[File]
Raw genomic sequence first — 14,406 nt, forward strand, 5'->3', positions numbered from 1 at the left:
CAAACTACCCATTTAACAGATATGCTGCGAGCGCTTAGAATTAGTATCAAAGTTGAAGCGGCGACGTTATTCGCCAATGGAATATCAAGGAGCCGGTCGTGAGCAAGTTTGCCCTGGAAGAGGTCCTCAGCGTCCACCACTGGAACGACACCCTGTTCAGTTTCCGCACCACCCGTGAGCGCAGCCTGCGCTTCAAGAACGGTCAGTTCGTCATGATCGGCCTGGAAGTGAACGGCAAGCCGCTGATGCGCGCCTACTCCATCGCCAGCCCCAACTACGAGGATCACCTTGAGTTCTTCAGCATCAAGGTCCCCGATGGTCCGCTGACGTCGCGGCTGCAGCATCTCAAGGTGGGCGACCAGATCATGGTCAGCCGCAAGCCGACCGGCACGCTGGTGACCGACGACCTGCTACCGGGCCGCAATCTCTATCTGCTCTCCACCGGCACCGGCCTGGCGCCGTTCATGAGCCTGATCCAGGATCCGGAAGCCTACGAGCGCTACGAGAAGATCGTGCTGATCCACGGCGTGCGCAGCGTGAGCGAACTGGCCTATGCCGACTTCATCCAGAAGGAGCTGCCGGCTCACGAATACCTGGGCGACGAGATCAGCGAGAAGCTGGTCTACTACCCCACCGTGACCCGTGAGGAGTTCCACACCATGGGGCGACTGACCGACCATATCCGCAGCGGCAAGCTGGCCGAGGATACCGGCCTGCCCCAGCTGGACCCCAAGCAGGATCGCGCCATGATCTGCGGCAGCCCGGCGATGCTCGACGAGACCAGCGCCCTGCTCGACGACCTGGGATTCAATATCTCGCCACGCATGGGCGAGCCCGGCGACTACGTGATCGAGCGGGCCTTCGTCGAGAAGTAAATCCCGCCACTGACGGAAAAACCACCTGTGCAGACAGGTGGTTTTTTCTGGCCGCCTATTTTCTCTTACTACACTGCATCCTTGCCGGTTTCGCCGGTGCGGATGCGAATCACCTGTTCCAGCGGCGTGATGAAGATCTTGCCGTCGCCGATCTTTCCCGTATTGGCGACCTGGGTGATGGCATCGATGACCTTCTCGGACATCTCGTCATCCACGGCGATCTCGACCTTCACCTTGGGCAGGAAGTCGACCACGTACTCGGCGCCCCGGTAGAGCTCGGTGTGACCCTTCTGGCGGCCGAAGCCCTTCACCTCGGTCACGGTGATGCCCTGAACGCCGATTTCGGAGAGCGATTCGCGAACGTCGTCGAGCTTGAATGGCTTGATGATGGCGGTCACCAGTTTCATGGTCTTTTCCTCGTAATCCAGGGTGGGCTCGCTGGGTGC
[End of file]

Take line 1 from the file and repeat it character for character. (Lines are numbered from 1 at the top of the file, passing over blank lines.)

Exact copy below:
Raw genomic sequence first — 14,406 nt, forward strand, 5'->3', positions numbered from 1 at the left: